Three Hail Marys

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Madonna and Child with Angels, Duccio, 1282

Three Hail Marys is a traditional Roman Catholic devotional practice of reciting three Hail Marys as a petition for purity and other virtues. Believers recommended that it be prayed after waking in the morning, and before going to bed, following the examination of conscience at night. This devotion has been recommended by St Anthony of Padua, St Alphonsus Liguori, St. John Bosco and St Leonard of Port Maurice. Two saints, Mechtilde and Gertrude, are said to have received revelations from the Blessed Virgin Mary regarding this practice.

History[edit]

St. Anthony of Padua (1195-1231), one of the first to recommend this practice.

The practice of reciting the Hail Mary three times dates at least to the 12th century. One of the first to practice and recommend it was St Anthony of Padua (1195–1231). His purpose was "to honor the spotless Virginity of Mary and to preserve a perfect purity of mind, heart and body in the midst of the dangers of the world". The practice of saying three Hail Marys in the evening somewhere about sunset had become general throughout Europe in the first half of the fourteenth century and it was recommended and indulgenced by Pope John XXII in 1318 and 1327.[1]

Many saints have practiced and recommended the devotion of the "Three Hail Mary", such as, St. Leonard of Port Maurice, St. Bonaventure, St. John Berchmans, St. John Baptist Mary Vianney (Cure of Ars), St. Stanislaus Kostka, St. Louis Marie Grignion de Montfort, St. John Joseph of the Cross, St. John Baptist de Rossi, St. Gerard Majella, St. Gabriel of Our Lady of Sorrows, Blessed Marcellinus Champagnat, St. Alphonsus Liguori, St. Gemma Galgani, and St. Josemaria Escrivá.[2]

This practice was observed by Franciscans and eventually developed into the Angelus prayer.[1]

Revelations from the Blessed Virgin Mary[edit]

St. Mechtilde of Hackeborn (1241-1299), a Benedictine nun of the convent of Helfta, experienced three visions of the Virgin Mary. Mechtilde was distressed over her eternal salvation and prayed to the Virgin to be present at the hour of her death. In these appearances, Mary reassured her, and taught her to understand especially on how the Three Hail Marys honor the three persons of the Blessed Trinity. The first prayer recalls the power she received from the Eternal Father to intercede for sinners, the second commemorates the wisdom received from the Son; and the third, the love she bears, filled by Holy Spirit.

According to St. Gertrude (1256–1301), the Blessed Virgin Mary promised the following: "To any soul who faithfully prays the Three Hail Marys I will appear at the hour of death in a splendor of beauty so extraordinary that it will fill the soul with Heavenly consolation."[citation needed]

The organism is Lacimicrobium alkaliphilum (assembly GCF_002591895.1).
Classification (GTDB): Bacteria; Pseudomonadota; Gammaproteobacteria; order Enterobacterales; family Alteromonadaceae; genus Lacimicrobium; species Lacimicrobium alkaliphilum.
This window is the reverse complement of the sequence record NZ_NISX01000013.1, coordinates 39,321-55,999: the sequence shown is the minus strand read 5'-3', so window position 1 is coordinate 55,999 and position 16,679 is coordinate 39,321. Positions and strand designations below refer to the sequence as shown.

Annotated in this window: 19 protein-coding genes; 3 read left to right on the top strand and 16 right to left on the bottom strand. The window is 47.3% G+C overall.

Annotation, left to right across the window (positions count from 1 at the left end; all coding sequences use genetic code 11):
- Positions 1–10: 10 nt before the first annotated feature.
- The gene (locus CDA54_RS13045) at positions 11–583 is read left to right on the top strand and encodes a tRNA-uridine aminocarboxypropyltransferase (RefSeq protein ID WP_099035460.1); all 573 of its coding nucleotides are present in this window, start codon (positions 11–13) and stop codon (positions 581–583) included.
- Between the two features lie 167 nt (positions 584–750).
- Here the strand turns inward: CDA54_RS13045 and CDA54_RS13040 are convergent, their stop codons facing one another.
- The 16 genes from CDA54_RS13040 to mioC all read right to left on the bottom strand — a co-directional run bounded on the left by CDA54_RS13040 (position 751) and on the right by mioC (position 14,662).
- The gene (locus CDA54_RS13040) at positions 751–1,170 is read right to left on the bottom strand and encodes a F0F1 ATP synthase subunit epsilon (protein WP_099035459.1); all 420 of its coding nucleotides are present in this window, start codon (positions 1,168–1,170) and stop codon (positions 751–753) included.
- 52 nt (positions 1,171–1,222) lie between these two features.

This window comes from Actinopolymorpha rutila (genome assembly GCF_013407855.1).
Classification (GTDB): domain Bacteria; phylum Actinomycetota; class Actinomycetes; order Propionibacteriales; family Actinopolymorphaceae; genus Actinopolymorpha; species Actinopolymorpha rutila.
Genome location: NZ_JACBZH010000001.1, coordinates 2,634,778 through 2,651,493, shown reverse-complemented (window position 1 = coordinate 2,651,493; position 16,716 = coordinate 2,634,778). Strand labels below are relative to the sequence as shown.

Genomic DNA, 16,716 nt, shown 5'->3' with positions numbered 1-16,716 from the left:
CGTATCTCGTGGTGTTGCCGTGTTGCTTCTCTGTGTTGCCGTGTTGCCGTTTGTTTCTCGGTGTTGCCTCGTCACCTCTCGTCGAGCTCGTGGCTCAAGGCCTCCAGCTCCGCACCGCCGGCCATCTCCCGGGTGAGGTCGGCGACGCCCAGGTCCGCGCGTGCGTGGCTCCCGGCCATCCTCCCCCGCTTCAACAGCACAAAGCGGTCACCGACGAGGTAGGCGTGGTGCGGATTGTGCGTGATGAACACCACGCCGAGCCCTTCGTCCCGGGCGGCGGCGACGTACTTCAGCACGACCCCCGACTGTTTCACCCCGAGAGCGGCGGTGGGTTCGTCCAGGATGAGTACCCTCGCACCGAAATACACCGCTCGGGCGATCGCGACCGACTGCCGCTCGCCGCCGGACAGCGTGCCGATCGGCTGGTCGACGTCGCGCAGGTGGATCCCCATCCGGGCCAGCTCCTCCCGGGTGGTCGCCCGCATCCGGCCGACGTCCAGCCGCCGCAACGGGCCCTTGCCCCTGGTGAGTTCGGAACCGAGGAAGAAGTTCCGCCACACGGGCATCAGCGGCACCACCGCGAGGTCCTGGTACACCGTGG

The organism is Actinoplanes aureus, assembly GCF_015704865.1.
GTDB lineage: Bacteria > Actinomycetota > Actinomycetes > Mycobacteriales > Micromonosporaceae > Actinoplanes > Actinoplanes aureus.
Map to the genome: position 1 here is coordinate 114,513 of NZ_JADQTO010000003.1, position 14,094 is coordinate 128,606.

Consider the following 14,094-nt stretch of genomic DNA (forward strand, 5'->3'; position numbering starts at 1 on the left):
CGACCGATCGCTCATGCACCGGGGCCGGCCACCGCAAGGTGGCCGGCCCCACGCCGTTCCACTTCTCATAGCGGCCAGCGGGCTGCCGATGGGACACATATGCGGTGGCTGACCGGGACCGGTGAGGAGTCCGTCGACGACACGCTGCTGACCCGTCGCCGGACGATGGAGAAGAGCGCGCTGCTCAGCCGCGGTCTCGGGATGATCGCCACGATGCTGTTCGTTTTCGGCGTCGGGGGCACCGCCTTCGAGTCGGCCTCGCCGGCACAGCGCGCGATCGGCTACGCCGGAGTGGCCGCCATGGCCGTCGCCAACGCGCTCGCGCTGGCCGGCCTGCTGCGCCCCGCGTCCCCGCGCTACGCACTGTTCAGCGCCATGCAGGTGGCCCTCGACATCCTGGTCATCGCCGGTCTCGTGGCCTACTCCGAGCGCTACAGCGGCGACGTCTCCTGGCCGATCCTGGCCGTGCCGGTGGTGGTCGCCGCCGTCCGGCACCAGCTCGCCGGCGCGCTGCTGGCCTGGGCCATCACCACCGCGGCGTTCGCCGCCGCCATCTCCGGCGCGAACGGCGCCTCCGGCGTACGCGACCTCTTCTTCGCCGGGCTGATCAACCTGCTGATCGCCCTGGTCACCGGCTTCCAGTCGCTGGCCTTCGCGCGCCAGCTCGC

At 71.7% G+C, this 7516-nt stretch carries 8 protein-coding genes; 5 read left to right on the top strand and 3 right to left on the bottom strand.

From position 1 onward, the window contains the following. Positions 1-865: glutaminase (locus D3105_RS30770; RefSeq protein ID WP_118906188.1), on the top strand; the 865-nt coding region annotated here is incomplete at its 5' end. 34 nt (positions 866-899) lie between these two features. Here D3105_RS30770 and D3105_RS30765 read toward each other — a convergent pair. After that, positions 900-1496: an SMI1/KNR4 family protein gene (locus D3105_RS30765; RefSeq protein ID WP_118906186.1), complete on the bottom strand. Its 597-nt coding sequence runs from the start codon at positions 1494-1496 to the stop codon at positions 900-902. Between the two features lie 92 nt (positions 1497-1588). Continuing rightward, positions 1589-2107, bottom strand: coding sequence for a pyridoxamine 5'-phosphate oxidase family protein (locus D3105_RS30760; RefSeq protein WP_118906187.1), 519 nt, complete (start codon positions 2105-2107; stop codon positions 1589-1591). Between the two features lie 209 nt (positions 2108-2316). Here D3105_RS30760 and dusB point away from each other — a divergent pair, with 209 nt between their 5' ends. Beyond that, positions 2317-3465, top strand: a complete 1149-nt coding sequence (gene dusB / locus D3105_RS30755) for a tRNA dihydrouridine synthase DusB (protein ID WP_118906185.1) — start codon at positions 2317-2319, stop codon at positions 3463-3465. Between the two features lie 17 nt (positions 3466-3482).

Other recommendations[edit]

Later on, St Leonard of Port Maurice "had the three Ave Marias recited morning and evening in honor of Mary Immaculate, to obtain the grace of avoiding all mortal sins during the day or and night; moreover, he promised in a special manner eternal salvation to all those who proved constantly faithful to this practice."

Doctor of the Church St Alphonsus Liguori (1696–1787) adopted this pious practice and highly recommended it. He told parents to train their children to acquire the habit of saying three Hail Marys in the morning and evening. After each Hail Mary, he advised that the following prayer be said: "By thy pure and Immaculate Conception, O Mary, make my body pure and my soul holy."

According to the St Martha Catholic Church of the Pallottine Fathers, after Night Prayers: "Many saints have had the practice of adding three Hail Marys here in honor of Mary's purity for the grace of a chaste and holy life."[1] Thus, it has been recommended as a daily practice for people who have received the Sacrament of Confirmation that they pray the Three Hail Marys for "purity of mind, heart and body" after examination of conscience, before going to bed.

Adaptations[edit]

The Newtown, Connecticut Knights of Columbus initiated a Three Hail Mary's Prayer Drive in support of those affected by the shootings at Sandy Hook Elementary School. The Council requested other Knight Councils and religious organizations to encourage the praying of one Hail Mary for the deceased and their families, one for first responders and teachers, and one for the community.[3]

References[edit]

External links[edit]